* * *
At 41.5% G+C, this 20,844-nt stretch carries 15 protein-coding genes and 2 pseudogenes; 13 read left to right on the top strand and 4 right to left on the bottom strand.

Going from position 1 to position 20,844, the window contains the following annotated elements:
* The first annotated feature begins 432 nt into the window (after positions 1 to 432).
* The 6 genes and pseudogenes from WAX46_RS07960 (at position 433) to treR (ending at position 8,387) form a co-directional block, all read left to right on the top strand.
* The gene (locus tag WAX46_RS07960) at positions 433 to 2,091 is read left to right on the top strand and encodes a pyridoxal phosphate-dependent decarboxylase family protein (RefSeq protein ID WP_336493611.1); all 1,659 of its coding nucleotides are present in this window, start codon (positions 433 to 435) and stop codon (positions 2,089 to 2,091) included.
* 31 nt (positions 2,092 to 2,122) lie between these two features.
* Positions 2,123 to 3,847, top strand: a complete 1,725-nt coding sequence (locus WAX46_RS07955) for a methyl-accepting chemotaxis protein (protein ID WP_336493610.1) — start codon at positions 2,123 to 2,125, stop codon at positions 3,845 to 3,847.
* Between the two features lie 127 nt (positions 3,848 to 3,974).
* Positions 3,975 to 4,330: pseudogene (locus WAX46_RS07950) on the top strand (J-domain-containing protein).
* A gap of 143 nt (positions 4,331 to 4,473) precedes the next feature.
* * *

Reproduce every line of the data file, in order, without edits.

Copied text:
At 41.5% G+C, this 20,844-nt stretch carries 15 protein-coding genes and 2 pseudogenes; 13 read left to right on the top strand and 4 right to left on the bottom strand.

Going from position 1 to position 20,844, the window contains the following annotated elements:
* The first annotated feature begins 432 nt into the window (after positions 1 to 432).
* The 6 genes and pseudogenes from WAX46_RS07960 (at position 433) to treR (ending at position 8,387) form a co-directional block, all read left to right on the top strand.
* The gene (locus tag WAX46_RS07960) at positions 433 to 2,091 is read left to right on the top strand and encodes a pyridoxal phosphate-dependent decarboxylase family protein (RefSeq protein ID WP_336493611.1); all 1,659 of its coding nucleotides are present in this window, start codon (positions 433 to 435) and stop codon (positions 2,089 to 2,091) included.
* 31 nt (positions 2,092 to 2,122) lie between these two features.
* Positions 2,123 to 3,847, top strand: a complete 1,725-nt coding sequence (locus WAX46_RS07955) for a methyl-accepting chemotaxis protein (protein ID WP_336493610.1) — start codon at positions 2,123 to 2,125, stop codon at positions 3,845 to 3,847.
* Between the two features lie 127 nt (positions 3,848 to 3,974).
* Positions 3,975 to 4,330: pseudogene (locus WAX46_RS07950) on the top strand (J-domain-containing protein).
* A gap of 143 nt (positions 4,331 to 4,473) precedes the next feature.